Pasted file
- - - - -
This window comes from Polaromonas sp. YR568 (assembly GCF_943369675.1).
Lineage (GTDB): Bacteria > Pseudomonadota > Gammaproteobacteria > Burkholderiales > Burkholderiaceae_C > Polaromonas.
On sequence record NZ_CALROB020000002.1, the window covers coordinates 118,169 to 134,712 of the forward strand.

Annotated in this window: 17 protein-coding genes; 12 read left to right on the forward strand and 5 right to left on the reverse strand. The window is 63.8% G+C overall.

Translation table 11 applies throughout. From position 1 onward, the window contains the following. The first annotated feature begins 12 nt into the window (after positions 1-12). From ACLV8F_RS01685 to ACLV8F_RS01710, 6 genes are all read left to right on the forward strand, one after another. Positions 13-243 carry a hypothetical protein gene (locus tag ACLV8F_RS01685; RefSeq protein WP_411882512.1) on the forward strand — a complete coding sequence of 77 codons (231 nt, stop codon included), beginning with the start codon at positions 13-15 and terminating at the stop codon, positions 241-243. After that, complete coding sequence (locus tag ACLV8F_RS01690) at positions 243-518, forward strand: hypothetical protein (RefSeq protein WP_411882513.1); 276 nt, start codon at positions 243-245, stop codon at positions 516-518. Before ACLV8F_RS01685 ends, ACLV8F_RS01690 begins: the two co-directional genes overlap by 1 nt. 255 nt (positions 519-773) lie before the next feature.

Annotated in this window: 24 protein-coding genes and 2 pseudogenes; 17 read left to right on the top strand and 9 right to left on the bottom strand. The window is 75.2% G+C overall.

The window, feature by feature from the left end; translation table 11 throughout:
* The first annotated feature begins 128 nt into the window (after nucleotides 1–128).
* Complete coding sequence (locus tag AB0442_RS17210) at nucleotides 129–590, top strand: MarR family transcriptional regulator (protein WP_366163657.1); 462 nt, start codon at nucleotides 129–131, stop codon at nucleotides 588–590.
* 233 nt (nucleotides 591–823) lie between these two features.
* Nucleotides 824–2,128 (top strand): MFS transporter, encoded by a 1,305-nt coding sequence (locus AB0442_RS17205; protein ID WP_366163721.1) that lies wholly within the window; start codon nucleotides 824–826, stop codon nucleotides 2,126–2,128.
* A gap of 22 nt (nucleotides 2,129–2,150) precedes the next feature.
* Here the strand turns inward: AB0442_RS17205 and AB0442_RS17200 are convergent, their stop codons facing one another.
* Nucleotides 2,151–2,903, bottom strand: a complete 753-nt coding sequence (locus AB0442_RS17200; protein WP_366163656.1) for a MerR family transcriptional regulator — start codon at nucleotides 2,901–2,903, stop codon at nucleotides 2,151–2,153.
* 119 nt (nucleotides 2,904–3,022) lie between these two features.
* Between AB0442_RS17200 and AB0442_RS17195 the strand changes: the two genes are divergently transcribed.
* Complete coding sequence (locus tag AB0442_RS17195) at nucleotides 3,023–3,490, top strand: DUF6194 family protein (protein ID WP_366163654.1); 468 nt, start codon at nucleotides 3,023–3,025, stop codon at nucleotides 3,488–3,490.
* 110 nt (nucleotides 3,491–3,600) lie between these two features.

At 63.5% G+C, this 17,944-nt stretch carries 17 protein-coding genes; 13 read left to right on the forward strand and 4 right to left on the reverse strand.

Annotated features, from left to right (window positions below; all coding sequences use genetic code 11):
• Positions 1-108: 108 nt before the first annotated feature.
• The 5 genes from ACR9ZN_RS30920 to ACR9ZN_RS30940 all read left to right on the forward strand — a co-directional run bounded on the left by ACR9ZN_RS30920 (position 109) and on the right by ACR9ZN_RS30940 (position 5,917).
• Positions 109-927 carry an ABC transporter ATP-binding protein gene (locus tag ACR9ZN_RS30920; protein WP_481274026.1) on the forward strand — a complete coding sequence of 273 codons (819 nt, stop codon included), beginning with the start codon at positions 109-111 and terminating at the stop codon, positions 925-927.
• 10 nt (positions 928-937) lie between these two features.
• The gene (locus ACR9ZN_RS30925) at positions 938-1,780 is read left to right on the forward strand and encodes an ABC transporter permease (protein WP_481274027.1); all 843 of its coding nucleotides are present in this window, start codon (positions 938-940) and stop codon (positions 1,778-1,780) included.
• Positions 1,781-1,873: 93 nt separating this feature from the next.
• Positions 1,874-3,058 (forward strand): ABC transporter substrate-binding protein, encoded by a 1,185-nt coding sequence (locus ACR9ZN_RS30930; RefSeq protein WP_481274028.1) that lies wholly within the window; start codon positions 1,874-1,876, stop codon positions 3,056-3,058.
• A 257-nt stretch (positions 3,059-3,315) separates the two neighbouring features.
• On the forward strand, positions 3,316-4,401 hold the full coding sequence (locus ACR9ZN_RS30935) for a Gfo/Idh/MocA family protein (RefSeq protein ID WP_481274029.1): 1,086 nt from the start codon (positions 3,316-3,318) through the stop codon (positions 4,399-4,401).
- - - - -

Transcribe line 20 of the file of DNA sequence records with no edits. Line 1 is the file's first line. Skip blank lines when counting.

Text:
Annotated features, from left to right (window positions below; all coding sequences use genetic code 11):